[llvm-dev] Finding all pointers to functions

John Criswell via llvm-dev llvm-dev at lists.llvm.org
Wed Dec 23 09:35:49 PST 2015

On 12/23/15 2:09 AM, Russell Wallace wrote:
> On Tue, Dec 22, 2015 at 10:55 AM, John Criswell <jtcriswel at gmail.com 
> <mailto:jtcriswel at gmail.com>> wrote:
>     You could conservatively assume that any function that has its
>     address taken has a pointer to it that escapes into memory or
>     external code.
> Right, that's what I'm doing to start with.
>     To make things a little more accurate, you could scan the uses of
>     any function for which hasAddressTaken() returns true and see if
>     any of its uses escapes its function or escapes into memory or
>     external code.  I believe hasAddressTaken() returns true if the
>     function is subjected to a cast instruction, and functions are
>     often casted if they are used in a call that uses a different
>     signature than the function's declared signature.
> I'll look into that. It seems reasonable to guess that the major 
> confounding factor in many C++ programs will be references from 
> virtual function tables; there should be some way to optimize those 
> specifically.
>     To get anything more accurate, you'll need to use alias analysis
>     or points-to analysis.  DSA tracks function pointers in the heap
>     and can tell you whether the function is called from external
>     code.  However, DSA's accuracy currently suffers if it is run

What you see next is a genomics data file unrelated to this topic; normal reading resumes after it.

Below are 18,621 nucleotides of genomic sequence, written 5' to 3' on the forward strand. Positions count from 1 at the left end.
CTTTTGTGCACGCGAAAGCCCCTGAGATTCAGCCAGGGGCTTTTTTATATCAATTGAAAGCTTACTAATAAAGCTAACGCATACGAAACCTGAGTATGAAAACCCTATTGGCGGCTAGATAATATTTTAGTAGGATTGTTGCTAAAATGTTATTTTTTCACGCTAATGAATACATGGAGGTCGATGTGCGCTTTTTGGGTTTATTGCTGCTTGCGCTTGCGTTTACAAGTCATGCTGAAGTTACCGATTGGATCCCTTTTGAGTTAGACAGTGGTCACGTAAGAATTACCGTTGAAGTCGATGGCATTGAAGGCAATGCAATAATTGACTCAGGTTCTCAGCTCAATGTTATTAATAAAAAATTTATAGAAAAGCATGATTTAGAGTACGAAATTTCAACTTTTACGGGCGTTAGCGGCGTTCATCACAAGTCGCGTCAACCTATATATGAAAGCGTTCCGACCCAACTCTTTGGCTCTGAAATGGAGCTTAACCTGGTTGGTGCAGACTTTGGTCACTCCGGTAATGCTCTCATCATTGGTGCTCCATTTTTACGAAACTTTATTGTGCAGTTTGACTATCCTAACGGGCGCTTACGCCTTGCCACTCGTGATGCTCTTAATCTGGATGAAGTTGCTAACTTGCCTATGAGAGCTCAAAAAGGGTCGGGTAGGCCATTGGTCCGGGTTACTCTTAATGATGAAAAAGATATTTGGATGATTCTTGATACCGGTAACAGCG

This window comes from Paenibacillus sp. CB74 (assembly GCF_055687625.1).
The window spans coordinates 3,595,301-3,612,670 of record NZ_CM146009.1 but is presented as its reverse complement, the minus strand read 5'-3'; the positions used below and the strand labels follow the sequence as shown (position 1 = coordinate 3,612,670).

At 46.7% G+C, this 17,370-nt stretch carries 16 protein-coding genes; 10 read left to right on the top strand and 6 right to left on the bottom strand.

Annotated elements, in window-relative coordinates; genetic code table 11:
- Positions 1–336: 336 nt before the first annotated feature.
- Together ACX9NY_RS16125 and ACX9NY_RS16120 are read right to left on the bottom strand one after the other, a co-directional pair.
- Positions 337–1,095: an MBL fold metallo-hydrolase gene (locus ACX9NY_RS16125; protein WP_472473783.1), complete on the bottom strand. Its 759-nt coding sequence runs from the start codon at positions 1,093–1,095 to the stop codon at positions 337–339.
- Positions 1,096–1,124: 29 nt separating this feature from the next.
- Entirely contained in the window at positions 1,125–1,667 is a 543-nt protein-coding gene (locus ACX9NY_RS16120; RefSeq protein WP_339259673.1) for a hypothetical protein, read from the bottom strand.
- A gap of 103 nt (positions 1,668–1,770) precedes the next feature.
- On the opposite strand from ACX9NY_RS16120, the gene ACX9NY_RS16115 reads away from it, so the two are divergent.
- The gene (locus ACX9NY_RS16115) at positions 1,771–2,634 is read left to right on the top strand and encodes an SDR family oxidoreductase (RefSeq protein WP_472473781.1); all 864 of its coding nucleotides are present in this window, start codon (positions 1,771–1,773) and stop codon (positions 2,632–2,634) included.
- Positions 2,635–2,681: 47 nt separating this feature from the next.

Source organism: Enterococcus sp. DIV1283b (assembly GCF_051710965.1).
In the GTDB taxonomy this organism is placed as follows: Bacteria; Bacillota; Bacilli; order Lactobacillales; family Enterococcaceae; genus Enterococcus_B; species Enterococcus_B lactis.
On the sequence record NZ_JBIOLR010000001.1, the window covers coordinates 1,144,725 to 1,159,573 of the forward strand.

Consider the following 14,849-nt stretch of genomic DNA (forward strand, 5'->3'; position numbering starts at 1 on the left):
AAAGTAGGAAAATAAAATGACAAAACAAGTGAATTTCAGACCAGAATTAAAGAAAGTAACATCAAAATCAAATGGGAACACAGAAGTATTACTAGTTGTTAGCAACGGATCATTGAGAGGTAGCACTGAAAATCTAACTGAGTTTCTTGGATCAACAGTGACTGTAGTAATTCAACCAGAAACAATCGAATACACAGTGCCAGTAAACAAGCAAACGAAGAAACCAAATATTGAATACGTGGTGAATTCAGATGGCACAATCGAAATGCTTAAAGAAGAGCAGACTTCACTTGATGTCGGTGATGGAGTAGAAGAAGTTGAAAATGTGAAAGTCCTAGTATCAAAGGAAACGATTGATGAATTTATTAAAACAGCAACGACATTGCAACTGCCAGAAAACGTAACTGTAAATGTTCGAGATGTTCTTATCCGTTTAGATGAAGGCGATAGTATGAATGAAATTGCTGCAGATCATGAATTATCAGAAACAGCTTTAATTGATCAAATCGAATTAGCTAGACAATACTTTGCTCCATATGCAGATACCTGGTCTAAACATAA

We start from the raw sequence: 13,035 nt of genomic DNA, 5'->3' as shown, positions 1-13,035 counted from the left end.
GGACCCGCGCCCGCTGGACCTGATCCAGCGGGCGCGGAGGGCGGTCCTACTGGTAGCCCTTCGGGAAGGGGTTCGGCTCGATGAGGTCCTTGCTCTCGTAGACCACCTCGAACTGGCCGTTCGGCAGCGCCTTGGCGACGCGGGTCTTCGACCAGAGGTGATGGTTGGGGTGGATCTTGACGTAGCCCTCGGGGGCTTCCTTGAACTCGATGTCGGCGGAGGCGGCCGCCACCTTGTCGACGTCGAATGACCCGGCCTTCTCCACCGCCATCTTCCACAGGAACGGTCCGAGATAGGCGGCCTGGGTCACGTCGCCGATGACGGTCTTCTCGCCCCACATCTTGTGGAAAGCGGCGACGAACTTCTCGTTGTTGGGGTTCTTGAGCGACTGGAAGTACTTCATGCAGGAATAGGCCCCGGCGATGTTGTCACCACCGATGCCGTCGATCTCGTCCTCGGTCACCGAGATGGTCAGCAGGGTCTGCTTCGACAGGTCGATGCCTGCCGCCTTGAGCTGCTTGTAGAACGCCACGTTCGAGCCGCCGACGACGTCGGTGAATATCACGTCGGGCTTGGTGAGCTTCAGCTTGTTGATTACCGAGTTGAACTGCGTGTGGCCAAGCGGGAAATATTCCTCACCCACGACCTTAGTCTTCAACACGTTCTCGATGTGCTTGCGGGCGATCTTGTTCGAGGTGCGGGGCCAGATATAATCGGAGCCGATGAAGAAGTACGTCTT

>     after LLVM's optimizations, and the code needs some serious TLC.
> DSA presumably stands for data structure analysis. TLC = tender loving 
> care? Why does DSA become less accurate if run after optimization?

DSA was built when LLVM's optimizations maintained the type information 
on GEP and other instructions (DSA existed before LLVM was 
open-source).  As such, it uses LLVM's type information to aid in its 
type-inference which, in turn, gives it field sensitivity which, in 
turn, improves its accuracy.  Over time, LLVM optimizations have come to 
modify the type information so that it is just simple byte-level 
indexing (as opposed to array-of-structure indexing).  DSA hasn't been 
updated to handle that well.  That is why its precision is better 
pre-optimization than post-optimization.

Just out of curiosity, what are you trying to do?  I need call graph 
analysis for C/C++ code with function pointers, and so I'm writing an 
NSF proposal to seek funding to do that (among other enhancements to my 
SVA infrastructure).  If it's something that would be useful to you (or 
other LLVM community members), it would be useful for me to know that.


John Criswell

John Criswell
Assistant Professor
Department of Computer Science, University of Rochester

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